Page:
A bird in the hand

Pallid swift (Rob Carr)
There are good reasons why Andalucia, Extremadura or the Pyrenees are often the first places in mainland Spain visited by wildlife enthusiasts. However two Honeyguide holidays in Valencia have shown that this region also has much to offer, with the right local knowledge.

Cetti's warbler, showing its rounded tail and short wings.
Pau Lucio provides that local know-how as well as plenty of experience of the Honeyguide style. Pau is a member of local ringing group Pit-roig (Valencian for the robin), supported by this holiday’s conservation donations. One of the group’s regular working areas is Pego Marshes, not far from our hotel tucked away in an orange grove outside the town of Oliva.

Moustached warbler
On our first visit to Pego Marshes in 2018 the late afternoon sunshine provided perfect conditions to see low-flying pallid swifts, often a tricky bird to see well.

The Honeyguide group in March 2018, as in March 2016, was also privileged to see the results of a ringing session at Pego. High winds meant the first date was called off but all was well when we arrived shortly after breakfast on 14 March.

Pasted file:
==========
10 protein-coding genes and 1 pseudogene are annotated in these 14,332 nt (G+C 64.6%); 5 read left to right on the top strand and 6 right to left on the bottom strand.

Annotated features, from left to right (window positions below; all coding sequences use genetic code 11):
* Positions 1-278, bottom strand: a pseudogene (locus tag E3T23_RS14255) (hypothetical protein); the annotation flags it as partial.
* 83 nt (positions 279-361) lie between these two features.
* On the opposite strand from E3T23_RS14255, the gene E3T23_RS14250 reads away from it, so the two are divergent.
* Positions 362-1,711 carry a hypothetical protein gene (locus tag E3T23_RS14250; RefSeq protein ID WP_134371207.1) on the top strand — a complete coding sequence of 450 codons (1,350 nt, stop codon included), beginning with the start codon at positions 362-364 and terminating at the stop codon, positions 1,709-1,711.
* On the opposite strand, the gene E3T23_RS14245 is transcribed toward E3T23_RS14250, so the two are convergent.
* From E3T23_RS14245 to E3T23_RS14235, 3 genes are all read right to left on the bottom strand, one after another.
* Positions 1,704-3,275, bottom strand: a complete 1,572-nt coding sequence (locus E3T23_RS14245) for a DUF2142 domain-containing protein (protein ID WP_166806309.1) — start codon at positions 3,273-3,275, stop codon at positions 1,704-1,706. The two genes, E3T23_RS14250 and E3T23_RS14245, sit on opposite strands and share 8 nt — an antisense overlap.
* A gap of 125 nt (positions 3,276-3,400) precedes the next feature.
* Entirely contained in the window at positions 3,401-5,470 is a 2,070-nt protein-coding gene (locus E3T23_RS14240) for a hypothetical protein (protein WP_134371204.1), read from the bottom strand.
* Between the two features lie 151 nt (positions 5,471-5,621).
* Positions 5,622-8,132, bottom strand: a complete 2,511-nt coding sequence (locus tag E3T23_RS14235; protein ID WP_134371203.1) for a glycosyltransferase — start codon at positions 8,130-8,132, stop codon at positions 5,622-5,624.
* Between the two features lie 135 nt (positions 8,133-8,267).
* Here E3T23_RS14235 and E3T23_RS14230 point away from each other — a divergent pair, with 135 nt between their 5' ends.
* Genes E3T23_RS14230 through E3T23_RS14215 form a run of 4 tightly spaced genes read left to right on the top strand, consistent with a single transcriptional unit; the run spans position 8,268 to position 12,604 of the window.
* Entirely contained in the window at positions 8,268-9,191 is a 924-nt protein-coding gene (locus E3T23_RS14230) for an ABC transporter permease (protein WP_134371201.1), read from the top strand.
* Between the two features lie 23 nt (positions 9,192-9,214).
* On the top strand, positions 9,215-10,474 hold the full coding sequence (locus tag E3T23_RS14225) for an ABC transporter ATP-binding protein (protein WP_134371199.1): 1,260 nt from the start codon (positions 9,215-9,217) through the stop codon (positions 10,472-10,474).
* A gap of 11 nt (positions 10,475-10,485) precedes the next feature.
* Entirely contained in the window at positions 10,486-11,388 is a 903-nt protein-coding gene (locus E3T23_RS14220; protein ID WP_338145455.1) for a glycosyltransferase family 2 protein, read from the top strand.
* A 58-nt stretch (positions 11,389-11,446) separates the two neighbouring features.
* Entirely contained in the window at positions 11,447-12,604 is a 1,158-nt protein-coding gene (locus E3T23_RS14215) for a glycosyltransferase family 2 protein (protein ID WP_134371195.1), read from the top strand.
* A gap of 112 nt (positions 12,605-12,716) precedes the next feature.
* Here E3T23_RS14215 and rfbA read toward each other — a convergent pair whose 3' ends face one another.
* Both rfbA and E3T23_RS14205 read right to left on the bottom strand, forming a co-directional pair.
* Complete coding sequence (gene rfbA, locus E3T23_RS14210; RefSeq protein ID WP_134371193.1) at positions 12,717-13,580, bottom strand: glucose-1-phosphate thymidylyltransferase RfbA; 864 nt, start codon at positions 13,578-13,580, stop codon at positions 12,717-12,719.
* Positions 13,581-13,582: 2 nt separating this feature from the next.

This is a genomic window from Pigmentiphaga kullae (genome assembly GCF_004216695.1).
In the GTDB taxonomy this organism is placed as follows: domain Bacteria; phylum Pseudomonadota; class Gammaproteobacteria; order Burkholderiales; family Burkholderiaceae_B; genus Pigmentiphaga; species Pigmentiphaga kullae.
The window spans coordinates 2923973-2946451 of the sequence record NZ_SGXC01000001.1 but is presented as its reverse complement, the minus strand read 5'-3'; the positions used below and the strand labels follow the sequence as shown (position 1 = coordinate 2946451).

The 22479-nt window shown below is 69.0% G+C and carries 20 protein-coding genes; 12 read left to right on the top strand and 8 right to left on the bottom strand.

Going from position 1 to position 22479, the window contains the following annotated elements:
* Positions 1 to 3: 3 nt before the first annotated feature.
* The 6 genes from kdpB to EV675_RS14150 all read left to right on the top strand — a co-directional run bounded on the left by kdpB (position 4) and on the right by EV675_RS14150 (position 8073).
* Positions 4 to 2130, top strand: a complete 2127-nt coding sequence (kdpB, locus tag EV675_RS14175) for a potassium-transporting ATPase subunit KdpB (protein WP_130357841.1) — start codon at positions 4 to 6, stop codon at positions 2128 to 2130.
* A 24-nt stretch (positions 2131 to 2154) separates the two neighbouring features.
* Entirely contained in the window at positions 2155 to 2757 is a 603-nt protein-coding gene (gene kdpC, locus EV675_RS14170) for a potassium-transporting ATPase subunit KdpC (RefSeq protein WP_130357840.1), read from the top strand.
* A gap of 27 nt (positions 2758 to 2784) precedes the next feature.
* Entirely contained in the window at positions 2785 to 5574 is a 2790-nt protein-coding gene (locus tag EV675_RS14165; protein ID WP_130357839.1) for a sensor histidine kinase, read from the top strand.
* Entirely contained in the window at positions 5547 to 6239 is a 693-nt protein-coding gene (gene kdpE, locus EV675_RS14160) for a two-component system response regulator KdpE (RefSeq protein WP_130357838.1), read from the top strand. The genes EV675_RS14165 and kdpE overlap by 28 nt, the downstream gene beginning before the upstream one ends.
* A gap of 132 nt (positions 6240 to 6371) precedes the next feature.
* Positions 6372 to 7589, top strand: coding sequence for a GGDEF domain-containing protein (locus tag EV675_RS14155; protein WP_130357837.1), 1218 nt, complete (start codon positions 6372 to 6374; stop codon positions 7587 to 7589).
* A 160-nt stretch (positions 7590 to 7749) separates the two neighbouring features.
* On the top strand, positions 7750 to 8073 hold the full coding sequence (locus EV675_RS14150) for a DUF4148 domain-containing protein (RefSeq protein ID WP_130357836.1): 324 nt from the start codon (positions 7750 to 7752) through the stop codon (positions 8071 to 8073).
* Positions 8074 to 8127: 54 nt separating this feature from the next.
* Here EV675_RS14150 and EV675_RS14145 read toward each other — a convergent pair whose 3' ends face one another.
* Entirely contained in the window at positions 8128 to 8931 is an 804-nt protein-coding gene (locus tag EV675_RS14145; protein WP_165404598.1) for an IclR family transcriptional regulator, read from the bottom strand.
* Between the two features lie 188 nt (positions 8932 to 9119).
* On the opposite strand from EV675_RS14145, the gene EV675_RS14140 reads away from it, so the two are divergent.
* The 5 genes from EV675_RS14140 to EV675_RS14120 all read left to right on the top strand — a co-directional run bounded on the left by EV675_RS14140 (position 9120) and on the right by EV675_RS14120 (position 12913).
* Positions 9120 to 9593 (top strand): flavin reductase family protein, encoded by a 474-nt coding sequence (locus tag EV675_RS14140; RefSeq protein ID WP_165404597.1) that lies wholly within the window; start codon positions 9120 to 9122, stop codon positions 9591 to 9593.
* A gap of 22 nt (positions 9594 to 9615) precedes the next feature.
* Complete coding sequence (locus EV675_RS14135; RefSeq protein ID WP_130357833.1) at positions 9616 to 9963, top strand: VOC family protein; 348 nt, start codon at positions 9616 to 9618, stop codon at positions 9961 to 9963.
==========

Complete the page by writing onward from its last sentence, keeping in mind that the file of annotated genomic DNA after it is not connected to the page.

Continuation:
White-spotted bluethroat

Several birds, all caught in mist nets put up by a path through the reedbed, had already been ringed, weighed and measured. The timing was perfect to see then release five different species.

A wintering chiffchaff and a resident Cetti’s warbler were no surprise. Moustached warbler is an important local bird. Generally though to be a resident species, unlike the similar sedge warbler, ringing returns show that Pego Marshes also supports birds that move here from southern France, in a stroke doubling the importance of wetlands near the coast in this part of Spain

Reed bunting and a feisty white-spotted bluethroat were the final birds. We left the ringers to put away their equipment and went to walk in another area nearby.

Chris Durdin, April 2018

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